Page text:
Legal phrases and definitions

Most texts and materials on this site have to do with the Latin language, including its perception in popular culture: movies, tattoos, inscriptions, engravings, bits of ancient philosophy, online Latin resources and company names. There is also information about learning Latin and Greek: textbooks, dictionaries, DVDs and software that can be used in a homeschooling environment.

Carpe diem

Carpe diem
Seize the day

Once again, Macdonnel in "A dictionary of quotations, in most frequent use" gives us a preciously worded summation regarding the meaning of 'carpe diem' Carpe diem quam minime credula postero. Lat. Hor. "Enjoy the present day, as distrusting that which is to follow." -- This is one of the maxims of the Epicurean school, which recommended, but no doubt unwisely, the immediate enjoyment of sensual pleasures in preference to remote speculation.

It should be noted that the "Carpe diem" motto is occasionally found as a sundial motto. I somewhat disapprove of that, because in my opinion sundial mottos should be a little more somber in their mood, and they are better off reflecting on eternity, other than the pleasures of the fleeting moment.

Status quo - 'the state in which'

Status quo

The Wikipedia article begins as follows:

In 19th-century diplomatic Latin, the original sentence was in statu quo res erant ante bellum "the state things were before the war". This gave rise to the shorter form status quo ante bellum "the state that it was before the war", indicating the withdrawal of enemy troops and restoration of power to prewar leadership, as well as other variations, such as status quo itself.

The phrase actually appears in various sources prior to the 19th century, including this book: Macdonnel, David Evans. A dictionary of quotations, in most frequent use. Taken from the Greek, Latin, French, Spanish, and Italian languages; translated into English. London, 1797:

Status quo. Lat. -- "The state in which", or status quo ante bellum. -- The state in which both parties were before the war. This is used in speaking of belligerent powers when they agree, as a preliminary to peace, to restore their conquests, to return to that condition in which the parties respectively stood before the commencement of hostilities.

So, it appears that the phrase was well known before the 19th century. This makes sense, because in the 19th century French, not Latin, was the language of diplomacy. If I have to guess, it must have been early 18th century that gave birth to this phrase. Also, there is no reason to believe that the original phrase had the ablative, 'in statu', as Wiki suggests. I don't know if I will bother to make any changes on Wikipedia, however. For now, let the status quo remain. :)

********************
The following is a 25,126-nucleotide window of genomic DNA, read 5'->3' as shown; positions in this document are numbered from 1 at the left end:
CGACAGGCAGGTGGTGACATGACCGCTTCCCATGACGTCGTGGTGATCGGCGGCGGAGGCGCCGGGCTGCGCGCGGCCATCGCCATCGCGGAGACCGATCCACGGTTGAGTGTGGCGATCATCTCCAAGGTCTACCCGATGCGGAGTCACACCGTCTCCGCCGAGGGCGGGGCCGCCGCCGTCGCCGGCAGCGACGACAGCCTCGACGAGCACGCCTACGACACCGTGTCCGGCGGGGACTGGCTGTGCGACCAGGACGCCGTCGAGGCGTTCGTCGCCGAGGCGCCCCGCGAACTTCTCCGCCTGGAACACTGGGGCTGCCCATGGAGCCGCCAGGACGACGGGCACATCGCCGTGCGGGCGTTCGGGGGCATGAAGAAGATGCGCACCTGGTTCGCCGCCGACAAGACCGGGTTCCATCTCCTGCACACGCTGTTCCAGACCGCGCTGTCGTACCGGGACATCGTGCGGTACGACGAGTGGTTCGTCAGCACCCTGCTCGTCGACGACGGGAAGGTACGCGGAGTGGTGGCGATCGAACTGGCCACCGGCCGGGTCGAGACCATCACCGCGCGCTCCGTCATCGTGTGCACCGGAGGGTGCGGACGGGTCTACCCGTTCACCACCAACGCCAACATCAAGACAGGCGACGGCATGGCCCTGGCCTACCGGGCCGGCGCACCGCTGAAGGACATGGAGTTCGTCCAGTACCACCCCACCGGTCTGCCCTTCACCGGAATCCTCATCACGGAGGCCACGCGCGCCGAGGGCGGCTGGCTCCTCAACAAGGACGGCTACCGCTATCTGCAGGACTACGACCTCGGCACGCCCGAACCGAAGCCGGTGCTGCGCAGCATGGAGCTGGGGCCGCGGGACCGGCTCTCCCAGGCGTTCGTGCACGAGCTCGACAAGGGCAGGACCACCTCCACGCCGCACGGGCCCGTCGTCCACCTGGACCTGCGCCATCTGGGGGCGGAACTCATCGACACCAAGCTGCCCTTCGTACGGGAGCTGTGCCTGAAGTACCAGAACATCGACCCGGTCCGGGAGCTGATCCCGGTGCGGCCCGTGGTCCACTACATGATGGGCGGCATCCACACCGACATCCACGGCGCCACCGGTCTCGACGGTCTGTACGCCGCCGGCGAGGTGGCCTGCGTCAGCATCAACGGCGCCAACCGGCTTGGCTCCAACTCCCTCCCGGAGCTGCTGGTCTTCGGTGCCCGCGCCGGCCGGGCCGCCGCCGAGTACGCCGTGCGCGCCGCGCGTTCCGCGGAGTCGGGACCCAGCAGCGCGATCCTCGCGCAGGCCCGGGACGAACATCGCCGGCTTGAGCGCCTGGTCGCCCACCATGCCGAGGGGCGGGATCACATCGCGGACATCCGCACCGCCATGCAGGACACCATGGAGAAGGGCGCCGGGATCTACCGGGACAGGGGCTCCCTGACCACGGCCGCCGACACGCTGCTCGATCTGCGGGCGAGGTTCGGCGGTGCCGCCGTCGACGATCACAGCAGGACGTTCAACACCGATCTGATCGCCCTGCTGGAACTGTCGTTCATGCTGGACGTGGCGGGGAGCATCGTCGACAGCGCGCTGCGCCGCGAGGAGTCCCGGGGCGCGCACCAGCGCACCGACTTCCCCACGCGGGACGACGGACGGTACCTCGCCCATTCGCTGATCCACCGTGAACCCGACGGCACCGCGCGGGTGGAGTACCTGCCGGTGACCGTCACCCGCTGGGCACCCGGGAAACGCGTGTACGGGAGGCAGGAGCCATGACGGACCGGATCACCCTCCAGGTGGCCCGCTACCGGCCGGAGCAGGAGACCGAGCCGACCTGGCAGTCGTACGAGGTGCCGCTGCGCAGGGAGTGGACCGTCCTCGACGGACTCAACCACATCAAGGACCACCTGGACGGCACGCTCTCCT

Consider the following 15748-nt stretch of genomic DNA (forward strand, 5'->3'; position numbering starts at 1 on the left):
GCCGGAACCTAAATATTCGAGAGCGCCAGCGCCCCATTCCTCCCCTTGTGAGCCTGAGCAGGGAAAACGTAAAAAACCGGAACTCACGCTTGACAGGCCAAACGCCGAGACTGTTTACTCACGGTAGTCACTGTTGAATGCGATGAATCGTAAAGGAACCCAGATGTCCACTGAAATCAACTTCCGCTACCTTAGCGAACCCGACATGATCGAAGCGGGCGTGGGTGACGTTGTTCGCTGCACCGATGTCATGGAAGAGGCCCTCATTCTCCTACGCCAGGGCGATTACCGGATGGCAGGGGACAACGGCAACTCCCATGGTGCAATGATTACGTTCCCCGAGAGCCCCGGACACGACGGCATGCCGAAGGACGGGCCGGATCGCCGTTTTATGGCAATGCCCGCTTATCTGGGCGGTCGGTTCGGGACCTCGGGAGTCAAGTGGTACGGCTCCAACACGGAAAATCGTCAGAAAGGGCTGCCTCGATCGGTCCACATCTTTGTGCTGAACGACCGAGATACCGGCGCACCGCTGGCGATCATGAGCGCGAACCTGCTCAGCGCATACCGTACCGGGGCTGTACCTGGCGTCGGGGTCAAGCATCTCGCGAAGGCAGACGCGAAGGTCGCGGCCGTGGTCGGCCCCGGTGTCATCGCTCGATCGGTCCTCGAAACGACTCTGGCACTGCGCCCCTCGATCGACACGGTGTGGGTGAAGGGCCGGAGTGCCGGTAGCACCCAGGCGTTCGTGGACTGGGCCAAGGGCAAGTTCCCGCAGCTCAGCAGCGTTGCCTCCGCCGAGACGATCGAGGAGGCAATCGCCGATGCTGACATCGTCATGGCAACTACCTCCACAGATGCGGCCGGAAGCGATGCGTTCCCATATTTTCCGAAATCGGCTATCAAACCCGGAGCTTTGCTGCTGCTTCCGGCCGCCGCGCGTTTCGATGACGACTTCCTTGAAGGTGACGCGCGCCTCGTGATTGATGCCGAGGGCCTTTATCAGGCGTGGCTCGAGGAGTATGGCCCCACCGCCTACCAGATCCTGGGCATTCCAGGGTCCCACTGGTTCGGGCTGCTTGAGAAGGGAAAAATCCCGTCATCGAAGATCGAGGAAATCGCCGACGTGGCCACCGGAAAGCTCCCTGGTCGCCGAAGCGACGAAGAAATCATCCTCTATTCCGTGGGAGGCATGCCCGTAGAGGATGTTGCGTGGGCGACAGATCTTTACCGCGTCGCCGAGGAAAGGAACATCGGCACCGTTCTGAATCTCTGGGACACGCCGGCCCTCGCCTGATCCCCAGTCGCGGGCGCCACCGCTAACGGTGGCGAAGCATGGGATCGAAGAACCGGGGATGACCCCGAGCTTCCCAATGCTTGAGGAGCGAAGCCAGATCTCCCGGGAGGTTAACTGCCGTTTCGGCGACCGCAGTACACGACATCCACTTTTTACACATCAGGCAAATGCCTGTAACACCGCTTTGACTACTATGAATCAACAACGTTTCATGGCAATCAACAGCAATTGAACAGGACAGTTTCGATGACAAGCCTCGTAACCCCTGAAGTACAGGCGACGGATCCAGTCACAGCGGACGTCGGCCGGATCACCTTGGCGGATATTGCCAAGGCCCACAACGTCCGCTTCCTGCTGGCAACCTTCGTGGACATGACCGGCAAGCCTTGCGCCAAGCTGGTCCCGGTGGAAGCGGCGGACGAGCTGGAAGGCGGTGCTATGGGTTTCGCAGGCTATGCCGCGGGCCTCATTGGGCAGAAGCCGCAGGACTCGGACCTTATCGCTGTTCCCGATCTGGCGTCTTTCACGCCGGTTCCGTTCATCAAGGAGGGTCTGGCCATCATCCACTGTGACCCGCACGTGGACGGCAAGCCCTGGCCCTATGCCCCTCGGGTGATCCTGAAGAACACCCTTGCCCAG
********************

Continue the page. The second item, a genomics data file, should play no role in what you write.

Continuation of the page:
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Quid pro quo

Literally, "what for what", often used to convey the idea of an equal exchange. Originally quid pro quo probably simply referred to replacing something with something, often not without negative connotations. To my surprise, I could not find any classical examples of this expression. Even medieval sources were pretty much silent. I was expecting at least to see quid pro quo as a literary term.

One interesting poem by Hermann de Werden (Hermannus Werdinensis), however, contains this expression. It is used to describe a medicine replaced with something totally different by a dishonest doctor:

Hic verus medicus, quia non vendit dyatruphis,
Nec tibi quid pro quo decipiendo terit,
Set veram nardum confectam pneumate sancto,
Per quam peccatrix uncta Maria fuit.

This is a true physician who does not sell [..](having some trouble translating 'dyatruphis'),
and does not deceivingly rub you with something instead of something else,
but with a true nard-oil, prepared by the Holy Spirit,
with which Mary the sinner was anointed.

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Discite iustitiam moniti et non temnere divos!

I forgot to mention in the previous post that someone referred to the "Quod nutrit" motto as being Virgilian... Well, this one is truly from Virgil - A 6.620.

Discite iustitiam moniti et non temnere divos! - Having been warned, study justice and learn not to despise the gods!

This line appears over the entrance to old Law Courts (Blue Boar Street, Oxford). Here is a great article about this line:

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